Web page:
6. NATIONAL-SCALE ASSESSMENT OF AIR TOXICS RISKS

    EPA Science Inventory

    The national-scale assessment of air toxics risks is a modeling assessment which combines emission inventory development, atmospheric fate and transport modeling, exposure modeling, and risk assessment to characterize the risk associated with inhaling air toxics from outdoor sour...

  7. Risk Assessment Guidance for Superfund (RAGS) Volume III: Part A

    EPA Pesticide Factsheets

    EPA's Risk Assessment Guidance for Superfund (RAGS) Volume 3A provides policies and guiding principles on the application of probabilistic risk assessment (PRA) methods to human health and ecological risk assessment in the EPA Superfund Program.

  8. NATIONAL-SCALE ASSESSMENT OF AIR TOXICS RISKS

    EPA Science Inventory

    The national-scale assessment of air toxics risks is a modeling assessment which combines emission inventory development, atmospheric fate and transport modeling, exposure modeling, and risk assessment to characterize the risk associated with inhaling air toxics from outdoor sour...

  9. Risk propensity assessment in military special operations.

    PubMed

    Sicard, B; Jouve, E; Blin, O

    2001-10-01

    Risk taking, decision making, and stress factors are strongly associated in military operations. The authors used the Bond and Lader mood and alertness scale and a new scale, Evaluation of Risks (EVAR), to assess risk proneness in a maritime counter-terrorism exercise. EVAR items are distributed among five factors: self-control, danger seeking, energy, impulsiveness, and invincibility. In the study, 10 pilots were submitted to strenuous night flights with limited sleep deprivation. Compared with baseline data, pilots reported an increase in impulsiveness, whereas EVAR factors were consistent in a control group composed of 9 navy crew member. Correlations were observed between mood and alertness and risk factors. These results illustrate how EVAR can be used to evaluate change in risk proneness in individuals submitted to various stressors. But further studies are required to weigh stress factors and environmental conditions in risk propensity with a larger population of various age and personality traits.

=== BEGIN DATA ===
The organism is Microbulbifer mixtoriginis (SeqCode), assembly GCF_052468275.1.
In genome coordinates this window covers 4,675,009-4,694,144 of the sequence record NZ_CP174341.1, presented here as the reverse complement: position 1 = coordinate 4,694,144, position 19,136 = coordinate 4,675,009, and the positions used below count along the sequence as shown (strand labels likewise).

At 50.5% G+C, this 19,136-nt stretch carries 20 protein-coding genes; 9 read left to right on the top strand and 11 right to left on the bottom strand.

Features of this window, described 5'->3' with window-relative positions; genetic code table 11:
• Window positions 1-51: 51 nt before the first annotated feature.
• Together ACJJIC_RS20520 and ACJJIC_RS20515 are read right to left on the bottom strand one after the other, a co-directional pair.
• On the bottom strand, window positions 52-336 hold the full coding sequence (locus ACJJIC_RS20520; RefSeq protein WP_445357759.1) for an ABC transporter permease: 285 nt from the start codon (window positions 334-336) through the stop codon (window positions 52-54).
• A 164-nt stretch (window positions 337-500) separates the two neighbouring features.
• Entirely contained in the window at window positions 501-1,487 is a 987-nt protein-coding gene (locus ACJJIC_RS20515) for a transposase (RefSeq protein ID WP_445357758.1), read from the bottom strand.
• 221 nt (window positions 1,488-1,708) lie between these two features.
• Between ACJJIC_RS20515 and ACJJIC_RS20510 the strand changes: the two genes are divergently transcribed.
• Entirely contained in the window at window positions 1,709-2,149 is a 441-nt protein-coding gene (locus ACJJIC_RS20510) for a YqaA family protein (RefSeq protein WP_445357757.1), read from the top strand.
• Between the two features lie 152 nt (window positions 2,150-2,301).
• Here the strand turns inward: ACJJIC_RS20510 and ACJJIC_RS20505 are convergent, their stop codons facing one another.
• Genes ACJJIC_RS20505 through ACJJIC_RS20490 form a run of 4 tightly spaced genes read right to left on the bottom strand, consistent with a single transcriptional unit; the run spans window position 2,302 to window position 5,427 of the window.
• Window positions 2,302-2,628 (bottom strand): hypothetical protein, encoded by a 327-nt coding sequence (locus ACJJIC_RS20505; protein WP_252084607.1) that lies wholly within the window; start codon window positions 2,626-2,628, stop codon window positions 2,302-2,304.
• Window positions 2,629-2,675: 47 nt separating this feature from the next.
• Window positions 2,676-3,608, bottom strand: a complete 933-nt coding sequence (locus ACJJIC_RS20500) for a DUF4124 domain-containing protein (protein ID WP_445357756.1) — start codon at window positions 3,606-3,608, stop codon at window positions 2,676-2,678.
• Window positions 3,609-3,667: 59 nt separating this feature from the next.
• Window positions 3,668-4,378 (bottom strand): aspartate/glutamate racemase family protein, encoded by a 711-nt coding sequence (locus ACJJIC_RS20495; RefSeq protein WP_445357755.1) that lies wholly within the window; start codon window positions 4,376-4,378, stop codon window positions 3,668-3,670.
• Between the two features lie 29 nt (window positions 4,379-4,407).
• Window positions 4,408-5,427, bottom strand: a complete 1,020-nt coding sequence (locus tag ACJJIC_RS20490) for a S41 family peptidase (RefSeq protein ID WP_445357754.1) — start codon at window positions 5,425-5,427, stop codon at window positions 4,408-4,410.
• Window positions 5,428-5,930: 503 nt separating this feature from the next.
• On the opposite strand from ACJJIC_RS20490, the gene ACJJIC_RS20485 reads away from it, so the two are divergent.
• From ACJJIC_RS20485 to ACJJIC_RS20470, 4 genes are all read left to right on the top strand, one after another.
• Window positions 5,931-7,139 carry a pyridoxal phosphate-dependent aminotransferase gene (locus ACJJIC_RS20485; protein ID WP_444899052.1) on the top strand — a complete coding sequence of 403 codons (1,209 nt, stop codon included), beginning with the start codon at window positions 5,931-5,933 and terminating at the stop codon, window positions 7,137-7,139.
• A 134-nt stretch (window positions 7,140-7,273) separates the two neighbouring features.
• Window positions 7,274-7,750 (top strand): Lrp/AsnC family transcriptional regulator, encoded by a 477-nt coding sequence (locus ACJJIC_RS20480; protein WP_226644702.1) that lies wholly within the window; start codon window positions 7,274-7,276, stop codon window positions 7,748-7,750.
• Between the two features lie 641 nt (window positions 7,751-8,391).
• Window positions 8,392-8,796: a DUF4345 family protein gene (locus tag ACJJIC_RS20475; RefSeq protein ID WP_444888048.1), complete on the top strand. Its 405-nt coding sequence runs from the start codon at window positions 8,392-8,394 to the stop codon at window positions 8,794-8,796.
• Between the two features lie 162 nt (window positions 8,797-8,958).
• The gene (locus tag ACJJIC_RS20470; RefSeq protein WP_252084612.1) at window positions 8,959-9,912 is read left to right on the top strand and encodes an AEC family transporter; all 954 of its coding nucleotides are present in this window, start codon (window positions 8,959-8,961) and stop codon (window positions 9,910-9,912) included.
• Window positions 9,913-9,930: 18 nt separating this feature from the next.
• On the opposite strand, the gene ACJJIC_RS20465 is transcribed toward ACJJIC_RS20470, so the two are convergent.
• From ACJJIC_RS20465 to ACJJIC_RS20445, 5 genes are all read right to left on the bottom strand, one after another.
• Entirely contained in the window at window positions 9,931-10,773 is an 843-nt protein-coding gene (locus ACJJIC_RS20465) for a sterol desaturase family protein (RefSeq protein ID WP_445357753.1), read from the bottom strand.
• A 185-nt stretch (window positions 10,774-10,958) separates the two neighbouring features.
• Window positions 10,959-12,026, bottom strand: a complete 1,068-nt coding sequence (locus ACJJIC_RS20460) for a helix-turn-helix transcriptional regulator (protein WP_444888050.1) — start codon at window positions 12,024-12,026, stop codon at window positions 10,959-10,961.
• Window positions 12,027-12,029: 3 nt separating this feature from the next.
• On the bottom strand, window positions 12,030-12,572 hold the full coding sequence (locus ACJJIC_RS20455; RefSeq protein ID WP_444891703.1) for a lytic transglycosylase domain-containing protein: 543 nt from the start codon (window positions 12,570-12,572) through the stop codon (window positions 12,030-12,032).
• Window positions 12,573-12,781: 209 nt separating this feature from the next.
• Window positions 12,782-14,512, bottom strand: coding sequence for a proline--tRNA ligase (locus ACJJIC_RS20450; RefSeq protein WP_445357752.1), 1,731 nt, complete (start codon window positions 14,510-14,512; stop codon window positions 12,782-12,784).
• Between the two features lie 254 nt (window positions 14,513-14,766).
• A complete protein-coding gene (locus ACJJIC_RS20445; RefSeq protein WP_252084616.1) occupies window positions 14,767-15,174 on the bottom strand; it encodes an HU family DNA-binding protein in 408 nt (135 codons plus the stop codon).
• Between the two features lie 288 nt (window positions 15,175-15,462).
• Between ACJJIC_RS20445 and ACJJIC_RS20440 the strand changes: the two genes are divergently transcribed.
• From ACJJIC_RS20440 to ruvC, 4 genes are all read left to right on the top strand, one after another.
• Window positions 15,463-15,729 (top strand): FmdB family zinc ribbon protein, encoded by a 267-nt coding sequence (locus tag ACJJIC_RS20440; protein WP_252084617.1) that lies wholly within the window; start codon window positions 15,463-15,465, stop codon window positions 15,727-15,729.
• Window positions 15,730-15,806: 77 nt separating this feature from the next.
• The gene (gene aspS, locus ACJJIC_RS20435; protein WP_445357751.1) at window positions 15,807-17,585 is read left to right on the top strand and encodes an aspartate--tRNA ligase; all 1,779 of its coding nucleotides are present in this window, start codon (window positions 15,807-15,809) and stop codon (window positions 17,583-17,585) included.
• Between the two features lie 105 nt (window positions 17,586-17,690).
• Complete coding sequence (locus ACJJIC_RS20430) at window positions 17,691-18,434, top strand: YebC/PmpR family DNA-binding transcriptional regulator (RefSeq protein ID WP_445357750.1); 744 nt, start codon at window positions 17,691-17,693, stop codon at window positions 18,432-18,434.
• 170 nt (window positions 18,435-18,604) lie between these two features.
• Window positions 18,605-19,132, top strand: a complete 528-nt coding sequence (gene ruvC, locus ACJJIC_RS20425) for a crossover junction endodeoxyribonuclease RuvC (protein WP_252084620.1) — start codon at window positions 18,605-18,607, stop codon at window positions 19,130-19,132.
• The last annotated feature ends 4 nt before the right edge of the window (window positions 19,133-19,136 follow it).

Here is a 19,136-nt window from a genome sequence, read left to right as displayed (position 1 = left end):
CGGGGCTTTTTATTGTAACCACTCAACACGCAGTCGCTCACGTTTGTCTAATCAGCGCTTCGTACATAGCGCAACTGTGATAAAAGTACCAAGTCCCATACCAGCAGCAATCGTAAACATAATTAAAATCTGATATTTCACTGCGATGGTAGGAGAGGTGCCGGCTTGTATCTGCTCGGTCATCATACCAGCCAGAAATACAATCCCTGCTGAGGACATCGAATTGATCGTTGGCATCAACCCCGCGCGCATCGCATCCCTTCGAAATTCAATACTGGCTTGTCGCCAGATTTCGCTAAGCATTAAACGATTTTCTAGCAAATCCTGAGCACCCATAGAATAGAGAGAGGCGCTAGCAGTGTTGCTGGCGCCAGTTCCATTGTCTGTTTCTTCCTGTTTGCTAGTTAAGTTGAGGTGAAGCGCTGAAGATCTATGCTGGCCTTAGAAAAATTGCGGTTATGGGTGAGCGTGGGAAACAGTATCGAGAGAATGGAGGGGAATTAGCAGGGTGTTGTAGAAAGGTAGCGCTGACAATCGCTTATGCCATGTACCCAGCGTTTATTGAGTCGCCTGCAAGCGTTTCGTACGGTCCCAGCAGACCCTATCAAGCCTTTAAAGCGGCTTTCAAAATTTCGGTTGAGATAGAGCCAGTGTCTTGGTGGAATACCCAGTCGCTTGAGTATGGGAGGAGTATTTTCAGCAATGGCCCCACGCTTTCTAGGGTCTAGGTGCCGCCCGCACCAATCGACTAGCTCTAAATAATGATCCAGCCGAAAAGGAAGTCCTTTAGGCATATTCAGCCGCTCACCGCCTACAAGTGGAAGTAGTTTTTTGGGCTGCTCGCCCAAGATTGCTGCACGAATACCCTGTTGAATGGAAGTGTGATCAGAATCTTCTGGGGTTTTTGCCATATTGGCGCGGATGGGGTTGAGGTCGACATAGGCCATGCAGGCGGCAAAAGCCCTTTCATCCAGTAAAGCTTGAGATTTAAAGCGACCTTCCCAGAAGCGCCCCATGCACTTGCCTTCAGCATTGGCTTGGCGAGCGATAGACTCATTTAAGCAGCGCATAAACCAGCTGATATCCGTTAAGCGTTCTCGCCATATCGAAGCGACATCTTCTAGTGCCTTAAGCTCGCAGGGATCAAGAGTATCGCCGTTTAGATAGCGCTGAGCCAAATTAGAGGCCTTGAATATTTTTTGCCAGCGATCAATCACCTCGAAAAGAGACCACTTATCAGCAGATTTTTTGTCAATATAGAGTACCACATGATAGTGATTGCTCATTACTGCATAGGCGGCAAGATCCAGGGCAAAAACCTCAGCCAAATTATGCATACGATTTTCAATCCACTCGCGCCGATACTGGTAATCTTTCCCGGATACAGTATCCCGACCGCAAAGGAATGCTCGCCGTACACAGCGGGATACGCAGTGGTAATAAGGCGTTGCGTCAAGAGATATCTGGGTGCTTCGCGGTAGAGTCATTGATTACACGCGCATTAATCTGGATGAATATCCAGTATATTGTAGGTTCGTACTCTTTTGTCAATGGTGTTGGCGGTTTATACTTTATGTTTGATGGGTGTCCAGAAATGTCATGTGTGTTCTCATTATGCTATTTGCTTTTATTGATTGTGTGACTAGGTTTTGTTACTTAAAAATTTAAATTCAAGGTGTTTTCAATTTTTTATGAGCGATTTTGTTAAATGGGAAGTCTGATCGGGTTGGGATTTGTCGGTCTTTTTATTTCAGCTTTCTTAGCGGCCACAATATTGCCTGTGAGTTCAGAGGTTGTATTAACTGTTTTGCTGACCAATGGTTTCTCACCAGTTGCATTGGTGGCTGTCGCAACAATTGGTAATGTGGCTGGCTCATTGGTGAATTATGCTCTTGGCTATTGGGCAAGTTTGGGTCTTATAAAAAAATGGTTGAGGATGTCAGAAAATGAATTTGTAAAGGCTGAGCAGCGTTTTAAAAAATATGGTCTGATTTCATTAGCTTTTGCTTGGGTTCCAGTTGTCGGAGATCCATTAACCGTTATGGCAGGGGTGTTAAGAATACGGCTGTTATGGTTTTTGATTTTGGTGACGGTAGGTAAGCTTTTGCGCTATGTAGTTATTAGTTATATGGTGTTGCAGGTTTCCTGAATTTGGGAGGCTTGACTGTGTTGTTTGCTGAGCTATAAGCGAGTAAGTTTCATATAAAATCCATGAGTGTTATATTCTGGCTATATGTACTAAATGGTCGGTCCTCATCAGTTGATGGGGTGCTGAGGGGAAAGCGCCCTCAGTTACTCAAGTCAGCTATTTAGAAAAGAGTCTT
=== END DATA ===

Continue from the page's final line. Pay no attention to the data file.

10. A conceptual framework for cross-species extrapolation to support chemical risk assessment

    EPA Science Inventory

    A challenge for both human health and ecological toxicologists is the transparent application of mechanistic (e.g., molecular, biochemical, histological) data to risk assessments. The adverse outcome pathway (AOP) is a conceptual framework designed to meet this need. Specifically...

  11. Advancing human health risk assessment: integrating recent advisory committee recommendations.

    PubMed

    Dourson, Michael; Becker, Richard A; Haber, Lynne T; Pottenger, Lynn H; Bredfeldt, Tiffany; Fenner-Crisp, Penelope A

    2013-07-01

    Over the last dozen years, many national and international expert groups have considered specific improvements to risk assessment. Many of their stated recommendations are mutually supportive, but others appear conflicting, at least in an initial assessment. This review identifies areas of consensus and difference and recommends a practical, biology-centric course forward, which includes: (1) incorporating a clear problem formulation at the outset of the assessment with a level of complexity that is appropriate for informing the relevant risk management decision; (2) using toxicokinetics and toxicodynamic information to develop Chemical Specific Adjustment Factors (CSAF); (3) using mode of action (MOA) information and an understanding of the relevant biology as the key, central organizing principle for the risk assessment; (4) integrating MOA information into dose-response assessments using existing guidelines for non-cancer and cancer assessments; (5) using a tiered, iterative approach developed by the World Health Organization/International Programme on Chemical Safety (WHO/IPCS) as a scientifically robust, fit-for-purpose approach for risk assessment of combined exposures (chemical mixtures); and (6) applying all of this knowledge to enable interpretation of human biomonitoring data in a risk context. While scientifically based defaults will remain important and useful when data on CSAF or MOA to refine an assessment are absent or insufficient, assessments should always strive to use these data. The use of available 21st century knowledge of biological processes, clinical findings, chemical interactions, and dose-response at the molecular, cellular, organ and organism levels will minimize the need for extrapolation and reliance on default approaches.